Ankle sprains are a common injury and have been reported as a greater health care burden than once believed.1 Following an ankle sprain, development of chronic ankle instability (CAI) is likely.2 As a precursor to post-traumatic osteoarthritis, CAI is the term associated with prolonged symptoms of pain, instability, and impaired function following an initial ankle sprain. When an individual sprains his or her ankle, he or she is more susceptible to re-injury, which can result in a cascade of long-term issues that can lead to post-traumatic osteoarthritis.3 It is reported that 68% to 78% of patients with symptoms of CAI develop post-traumatic ankle osteoarthritis and cartilage damage.4–6 These long-term issues following multiple ankle sprains also include damage to the peripheral neuromuscular system, which can alter the supraspinal aspects of motor control over time.7 Damage to the peripheral nerves can result in poor interaction between the central and peripheral nervous systems. A condition such as CAI can alter the excitability along the axon, which results in a reduced nerve conduction velocity.8 Nerve conduction velocity is an excellent measure of the function of the peripheral nervous system, due to its sensitivity to both the myelin sheath and axonal changes in the motor nerve.9 Dysfunction to the motor nerve can result in skeletal muscle atrophy,9 subsequently leading to deficits in strength.
Following an inversion ankle sprain, tension is exerted on the fibular nerve along with swelling, scarring of the ligament, and adhesion development.10 Reduced nerve conduction velocity may represent a lesion on the nerve that occurs during the initial or recurrent inversion injury11 or follows repetitive bouts of giving way.12 Deficits in motor nerve conduction velocity have been reported in individuals with CAI.12 Slower nerve conduction velocity also explains the prolonged fibular muscle group reaction time that has been identified in individuals with CAI.13–15
Although clinicians have historically relied on balance and strength for neuromuscular control, randomized controlled trials have only been used recently to fully examine the potential success of these interventions.16–18 Recent research17 determined that sensory-targeted ankle rehabilitation strategies (eg, joint mobilization, plantar massage, and triceps surae stretching) improved clinical and patient-oriented outcomes by incorporating both sensory and motor aspects of sensorimotor control. It is unknown whether these strategies improve nerve conduction velocity.
It has often been suggested that the fibular muscles can protect the ankle joint from inversion-induced trauma.19–22 The quick activation of the fibular muscles may be needed to provide protection from repetitive inversion injuries. Improving motor fibular nerve conduction velocity may help prevent recurrent ankle sprains by improving dynamic ankle joint stability to accommodate for reduced static ankle joint stability. Little research has been conducted to determine if therapeutic exercise improves nerve conduction velocity following chronic ankle injuries. Therefore, the purpose of this study was to determine if a balance or strength training protocol improves motor nerve conduction velocity in individuals with CAI.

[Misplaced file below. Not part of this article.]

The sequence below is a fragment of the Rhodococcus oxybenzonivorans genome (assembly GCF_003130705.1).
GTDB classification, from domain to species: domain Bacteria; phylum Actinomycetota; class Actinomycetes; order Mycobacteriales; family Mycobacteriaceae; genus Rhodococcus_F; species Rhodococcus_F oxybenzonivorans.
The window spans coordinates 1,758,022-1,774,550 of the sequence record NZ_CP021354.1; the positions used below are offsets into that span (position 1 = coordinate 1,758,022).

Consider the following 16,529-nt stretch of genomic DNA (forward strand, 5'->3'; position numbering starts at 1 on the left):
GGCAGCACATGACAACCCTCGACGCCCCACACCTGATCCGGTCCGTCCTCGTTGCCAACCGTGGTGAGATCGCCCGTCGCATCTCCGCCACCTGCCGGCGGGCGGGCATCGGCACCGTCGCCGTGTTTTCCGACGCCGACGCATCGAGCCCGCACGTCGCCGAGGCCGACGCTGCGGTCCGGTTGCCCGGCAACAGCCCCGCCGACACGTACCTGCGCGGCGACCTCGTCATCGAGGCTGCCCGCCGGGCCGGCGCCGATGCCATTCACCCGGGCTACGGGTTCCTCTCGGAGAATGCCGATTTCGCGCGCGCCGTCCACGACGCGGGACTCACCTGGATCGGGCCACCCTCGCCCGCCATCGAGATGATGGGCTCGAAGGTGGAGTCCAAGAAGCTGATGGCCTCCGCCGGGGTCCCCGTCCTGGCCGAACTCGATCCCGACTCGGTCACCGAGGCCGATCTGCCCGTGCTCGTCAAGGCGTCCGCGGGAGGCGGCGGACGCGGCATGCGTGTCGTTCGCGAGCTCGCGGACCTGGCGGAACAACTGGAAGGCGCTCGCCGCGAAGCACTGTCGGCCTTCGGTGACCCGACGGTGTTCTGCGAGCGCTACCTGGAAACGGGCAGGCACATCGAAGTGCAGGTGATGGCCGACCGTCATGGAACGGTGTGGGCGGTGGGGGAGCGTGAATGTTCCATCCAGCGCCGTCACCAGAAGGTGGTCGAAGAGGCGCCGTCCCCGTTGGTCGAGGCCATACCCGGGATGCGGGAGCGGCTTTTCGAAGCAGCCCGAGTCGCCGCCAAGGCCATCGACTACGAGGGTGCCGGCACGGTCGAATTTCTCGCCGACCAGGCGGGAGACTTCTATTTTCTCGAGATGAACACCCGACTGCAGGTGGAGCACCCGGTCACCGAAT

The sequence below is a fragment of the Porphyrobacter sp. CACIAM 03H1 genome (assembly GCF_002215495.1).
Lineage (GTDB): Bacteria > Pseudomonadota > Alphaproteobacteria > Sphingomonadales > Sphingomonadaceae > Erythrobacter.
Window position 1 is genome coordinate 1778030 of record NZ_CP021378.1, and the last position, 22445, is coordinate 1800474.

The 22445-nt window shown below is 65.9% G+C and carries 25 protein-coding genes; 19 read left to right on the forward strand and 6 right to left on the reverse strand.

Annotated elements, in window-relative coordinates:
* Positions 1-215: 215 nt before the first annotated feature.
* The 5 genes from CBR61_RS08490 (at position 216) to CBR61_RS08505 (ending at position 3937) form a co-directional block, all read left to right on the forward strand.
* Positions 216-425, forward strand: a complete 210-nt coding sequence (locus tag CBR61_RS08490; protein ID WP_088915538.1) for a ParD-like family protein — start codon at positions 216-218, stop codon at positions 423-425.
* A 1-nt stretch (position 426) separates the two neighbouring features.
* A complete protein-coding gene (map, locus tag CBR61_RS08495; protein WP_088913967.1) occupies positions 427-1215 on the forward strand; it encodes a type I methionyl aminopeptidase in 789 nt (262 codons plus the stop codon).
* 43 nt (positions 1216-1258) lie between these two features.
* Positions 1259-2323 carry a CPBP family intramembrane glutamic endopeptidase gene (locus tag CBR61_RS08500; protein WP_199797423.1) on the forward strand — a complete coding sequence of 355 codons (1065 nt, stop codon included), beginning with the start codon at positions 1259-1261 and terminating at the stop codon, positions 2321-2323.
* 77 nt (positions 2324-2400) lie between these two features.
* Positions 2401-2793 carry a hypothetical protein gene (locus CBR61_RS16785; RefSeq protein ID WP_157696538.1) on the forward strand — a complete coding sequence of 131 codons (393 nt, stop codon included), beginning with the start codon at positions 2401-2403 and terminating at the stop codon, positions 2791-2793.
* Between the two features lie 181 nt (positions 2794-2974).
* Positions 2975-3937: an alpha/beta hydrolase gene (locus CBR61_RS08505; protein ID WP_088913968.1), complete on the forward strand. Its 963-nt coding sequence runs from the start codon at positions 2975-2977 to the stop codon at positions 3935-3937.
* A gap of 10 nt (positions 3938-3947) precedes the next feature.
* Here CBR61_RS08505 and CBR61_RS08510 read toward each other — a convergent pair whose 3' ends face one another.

Fifty participants with CAI from a local university community volunteered for this study.16 Three participants were excluded from testing because they did not meet inclusion criteria. Forty-seven participants were pretested and then randomly assigned to the treatment or control groups. Ten participants were excluded from the analysis due to loss to follow-up, poor compliance, or reported pain during testing, leaving 37 participants for the analysis.
All inclusion and exclusion criteria were in accordance with the International Ankle Consortium recommendations.23 These recommendations include inclusion and exclusion criteria and using a validated self-reported questionnaire to confirm the presence of CAI.23 Participants qualified if they had a history of at least one ankle sprain and the ankle joint “giving way” or feelings of ankle instability. CAI was also determined by the Identification of Functional Ankle Instability Questionnaire (IdFAI) and participants qualified if they reported a score of 11 or more.24 If a participant had a history of ankle injuries in both ankles, only the most severe ankle (higher IdFAI score) was tested. Participants did not qualify if they experienced an acute lower extremity injury within the past 3 months, had participated in formal rehabilitation within the past 3 months, had a history of lower extremity surgery or fracture that required alignment in the involved limb, or had any diagnosed neurological dysfunction, such as multiple sclerosis, Parkinson's disease, or head injuries. All participants completed the National Aeronatics and Space Administration Physical Activity Status Scale (NASAPASS) to determine their physical activity level. Participant demographics are listed in Table 1.